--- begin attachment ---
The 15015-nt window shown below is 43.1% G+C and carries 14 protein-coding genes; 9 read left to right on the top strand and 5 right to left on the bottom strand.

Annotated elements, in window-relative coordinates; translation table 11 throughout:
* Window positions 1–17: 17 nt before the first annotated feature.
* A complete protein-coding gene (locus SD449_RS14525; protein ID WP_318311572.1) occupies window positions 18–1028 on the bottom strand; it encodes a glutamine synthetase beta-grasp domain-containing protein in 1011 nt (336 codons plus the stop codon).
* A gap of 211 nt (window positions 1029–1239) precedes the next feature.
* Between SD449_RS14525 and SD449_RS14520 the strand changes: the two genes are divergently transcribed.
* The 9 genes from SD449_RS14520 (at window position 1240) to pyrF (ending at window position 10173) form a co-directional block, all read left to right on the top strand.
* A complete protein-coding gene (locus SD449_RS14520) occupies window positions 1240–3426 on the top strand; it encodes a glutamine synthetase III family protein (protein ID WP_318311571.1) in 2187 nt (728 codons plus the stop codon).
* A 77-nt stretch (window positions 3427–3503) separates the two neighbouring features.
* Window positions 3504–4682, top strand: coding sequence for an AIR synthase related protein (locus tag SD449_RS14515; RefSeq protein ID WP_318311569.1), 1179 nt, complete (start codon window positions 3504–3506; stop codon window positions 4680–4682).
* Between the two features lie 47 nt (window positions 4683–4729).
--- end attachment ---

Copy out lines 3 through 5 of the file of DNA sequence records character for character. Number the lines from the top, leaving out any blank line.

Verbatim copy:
* Window positions 1–17: 17 nt before the first annotated feature.
* A complete protein-coding gene (locus SD449_RS14525; protein ID WP_318311572.1) occupies window positions 18–1028 on the bottom strand; it encodes a glutamine synthetase beta-grasp domain-containing protein in 1011 nt (336 codons plus the stop codon).
* A gap of 211 nt (window positions 1029–1239) precedes the next feature.